The Pirates of the Caribbean franchise has some parallels with the Matrix films: both have a strong first movie that could have stood on its own without sequels, both had a sequel that ended with a cliffhanger and both had 2nd and 3rd films that were disappointing and even convoluted. Unlike the Matrix franchise, Pirates’ 3rd film ended with a higher potential for another sequel, which is why On Stranger Tides debuted this weekend. I hated the 2nd and 3rd Pirates movies because most of it was boring, and the parts that weren’t boring didn’t make sense. With a new adventure and a mostly new cast of minor characters, I went into this thinking it could make up for the other sequels. So, did it? Well, yes and no.
On Stranger Tides starts sometimes after At World’s End, with Jack Sparrow (Johnny Depp) trying to find a new ship and crew. He quickly discovers that an old flame (Penélope Cruz), who happens to be the daughter of the legendary and mystical Blackbeard (Ian McShane), is searching for the Fountain of Youth. It turns out the England and Spain are in a colonialist version of the Space Race to get to the Fountain first, and the English has chosen the ex-pirate-now-privateer Barbosa (Geoffrey Rush) to lead the expedition.
This isn’t a bad film per se, but it is flawed. At times, very flawed. The first third or so of the film is just… dull. I mean, stuff happens, but it’s mostly a jumbled mess. There’s a exposition scene that features a King George that looks just like Hedonism-bot, but the scene also included Barbosa looking like a rotting wooden foppish statue. It’s explained later why he’s turned, but it’s jarring in the moment.The big chase scene at the beginning was an obvious throwback to the first film, but it went on for too long and was choreographed poorly. I had no idea what was happening from shot to shot, so I wasn’t really invested in the excitement. There’s also this creepy moment in the chase where Jack makes out with Judi Dench‘s neck. I’m not kidding, Dench is a noblewoman in a carriage, Jack jumps into her carriage and starts kissing her neck. It’s pretty creepy.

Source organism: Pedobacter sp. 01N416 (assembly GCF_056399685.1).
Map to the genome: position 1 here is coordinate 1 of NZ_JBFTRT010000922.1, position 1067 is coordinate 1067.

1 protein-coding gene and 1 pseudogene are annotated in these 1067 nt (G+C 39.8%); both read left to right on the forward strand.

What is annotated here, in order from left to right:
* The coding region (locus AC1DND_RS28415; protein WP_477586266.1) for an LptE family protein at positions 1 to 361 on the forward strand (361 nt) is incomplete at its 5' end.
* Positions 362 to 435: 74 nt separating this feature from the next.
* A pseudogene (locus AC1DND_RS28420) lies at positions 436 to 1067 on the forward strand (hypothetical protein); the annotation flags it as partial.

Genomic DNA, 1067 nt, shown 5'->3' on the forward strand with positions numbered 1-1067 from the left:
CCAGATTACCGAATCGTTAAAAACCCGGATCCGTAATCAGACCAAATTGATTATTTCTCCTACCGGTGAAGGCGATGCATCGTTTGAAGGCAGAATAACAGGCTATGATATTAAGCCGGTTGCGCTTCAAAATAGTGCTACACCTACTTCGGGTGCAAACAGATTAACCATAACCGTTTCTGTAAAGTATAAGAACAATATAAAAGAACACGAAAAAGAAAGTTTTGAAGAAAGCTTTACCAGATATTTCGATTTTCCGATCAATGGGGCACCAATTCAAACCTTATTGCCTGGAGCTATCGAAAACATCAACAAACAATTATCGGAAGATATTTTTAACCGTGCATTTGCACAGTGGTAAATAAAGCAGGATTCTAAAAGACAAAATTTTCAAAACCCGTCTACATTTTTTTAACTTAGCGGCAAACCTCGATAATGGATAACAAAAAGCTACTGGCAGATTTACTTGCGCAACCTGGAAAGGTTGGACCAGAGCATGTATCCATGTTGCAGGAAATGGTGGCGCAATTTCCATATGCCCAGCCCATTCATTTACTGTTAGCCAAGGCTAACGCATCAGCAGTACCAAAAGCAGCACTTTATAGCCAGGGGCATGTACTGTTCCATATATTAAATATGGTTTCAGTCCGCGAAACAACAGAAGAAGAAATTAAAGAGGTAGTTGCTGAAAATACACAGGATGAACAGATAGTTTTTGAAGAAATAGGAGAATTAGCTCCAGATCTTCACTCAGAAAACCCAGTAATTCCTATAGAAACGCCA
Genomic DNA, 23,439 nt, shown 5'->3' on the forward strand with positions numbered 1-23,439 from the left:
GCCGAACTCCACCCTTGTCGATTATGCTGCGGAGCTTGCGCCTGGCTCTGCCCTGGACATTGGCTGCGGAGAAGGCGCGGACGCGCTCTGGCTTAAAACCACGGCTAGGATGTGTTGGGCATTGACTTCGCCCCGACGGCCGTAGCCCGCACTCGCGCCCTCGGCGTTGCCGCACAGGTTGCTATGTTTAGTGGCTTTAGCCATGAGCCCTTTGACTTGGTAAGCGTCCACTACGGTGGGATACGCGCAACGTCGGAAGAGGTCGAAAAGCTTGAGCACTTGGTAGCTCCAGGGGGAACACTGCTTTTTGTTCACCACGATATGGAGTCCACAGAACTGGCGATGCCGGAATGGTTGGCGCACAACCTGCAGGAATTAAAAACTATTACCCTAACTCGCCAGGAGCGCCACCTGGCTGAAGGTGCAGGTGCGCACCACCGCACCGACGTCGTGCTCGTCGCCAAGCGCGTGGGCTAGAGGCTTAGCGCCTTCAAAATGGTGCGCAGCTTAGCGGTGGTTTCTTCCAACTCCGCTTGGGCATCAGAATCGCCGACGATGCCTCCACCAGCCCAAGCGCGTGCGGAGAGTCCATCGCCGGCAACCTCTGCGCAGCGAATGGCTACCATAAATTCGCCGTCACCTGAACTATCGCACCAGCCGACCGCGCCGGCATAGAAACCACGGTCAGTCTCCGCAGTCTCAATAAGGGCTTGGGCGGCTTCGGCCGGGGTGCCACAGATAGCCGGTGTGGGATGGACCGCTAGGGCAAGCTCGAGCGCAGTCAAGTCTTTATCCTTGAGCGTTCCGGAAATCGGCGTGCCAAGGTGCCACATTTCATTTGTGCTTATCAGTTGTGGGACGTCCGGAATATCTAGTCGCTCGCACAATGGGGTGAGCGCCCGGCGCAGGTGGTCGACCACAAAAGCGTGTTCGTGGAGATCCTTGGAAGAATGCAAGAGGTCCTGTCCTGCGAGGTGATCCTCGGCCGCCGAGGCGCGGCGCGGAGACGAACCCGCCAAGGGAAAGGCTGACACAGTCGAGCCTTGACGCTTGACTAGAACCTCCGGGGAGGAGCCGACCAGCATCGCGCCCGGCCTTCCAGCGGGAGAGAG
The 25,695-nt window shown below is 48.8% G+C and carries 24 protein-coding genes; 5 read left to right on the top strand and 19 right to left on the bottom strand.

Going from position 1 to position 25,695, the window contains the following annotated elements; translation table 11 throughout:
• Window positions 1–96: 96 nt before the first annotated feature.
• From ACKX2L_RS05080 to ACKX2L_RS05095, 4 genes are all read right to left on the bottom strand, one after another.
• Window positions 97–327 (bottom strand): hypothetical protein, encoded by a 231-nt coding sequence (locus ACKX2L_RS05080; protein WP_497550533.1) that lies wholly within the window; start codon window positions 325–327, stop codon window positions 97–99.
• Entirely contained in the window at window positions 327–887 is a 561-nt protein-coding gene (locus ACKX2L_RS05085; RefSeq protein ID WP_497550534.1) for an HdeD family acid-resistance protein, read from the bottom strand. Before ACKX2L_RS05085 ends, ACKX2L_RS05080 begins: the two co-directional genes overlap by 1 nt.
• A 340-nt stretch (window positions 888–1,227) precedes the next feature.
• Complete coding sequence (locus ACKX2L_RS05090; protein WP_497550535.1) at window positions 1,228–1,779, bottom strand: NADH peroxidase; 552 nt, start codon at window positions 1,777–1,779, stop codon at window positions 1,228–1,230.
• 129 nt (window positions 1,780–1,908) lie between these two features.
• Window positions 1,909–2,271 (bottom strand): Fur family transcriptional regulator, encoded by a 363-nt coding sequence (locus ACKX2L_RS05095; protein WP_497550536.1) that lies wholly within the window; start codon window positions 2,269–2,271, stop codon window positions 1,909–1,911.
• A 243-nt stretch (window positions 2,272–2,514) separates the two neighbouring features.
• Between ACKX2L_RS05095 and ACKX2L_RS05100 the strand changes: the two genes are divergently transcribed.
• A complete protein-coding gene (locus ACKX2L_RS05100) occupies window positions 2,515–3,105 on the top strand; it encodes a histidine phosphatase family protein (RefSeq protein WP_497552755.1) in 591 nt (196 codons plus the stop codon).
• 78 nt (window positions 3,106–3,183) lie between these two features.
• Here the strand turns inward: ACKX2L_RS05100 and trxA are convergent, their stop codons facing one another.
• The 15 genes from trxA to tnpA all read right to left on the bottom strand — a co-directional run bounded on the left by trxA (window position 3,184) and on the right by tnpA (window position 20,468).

And that brings me to one of the oddest things about this movie… the enormous amount of sex. Well, not sex, but allusion to sex. Besides the Depp/Dench makeout session, Cruz’s Angelica flat out says Jack seduced and deflowered her before she could become a nun – they did it right in the convent. Jack even mentions how he thought she was too experiences to be a virgin. And the mermaids are just nymphomaniacs, apparently… although it’s hinted that they actually just want to eat the sailors instead of mating with them, which says a lot about how men saw women’s sexual cravings, so to speak. The other movies had some raunchiness in them, but this one is on another level. The point is, I saw so many young children in the theater. I would have hated to be sitting there in that awkward silence.
One of the great things about the first Pirates movie is that the stakes and rules are made clear pretty early on: Barbosa and his men need someone’s blood to make them human again. Sure, we don’t find out whose blood they need until later, but the basic premise is made clear. Here, it takes so long for them to get to the point (and the plot), but I couldn’t enjoy most of these early scenes. I understand wanting to keep the mystery, but I spent most of these early scenes shouting “Get on with it!” ALA The Holy Grail in my head.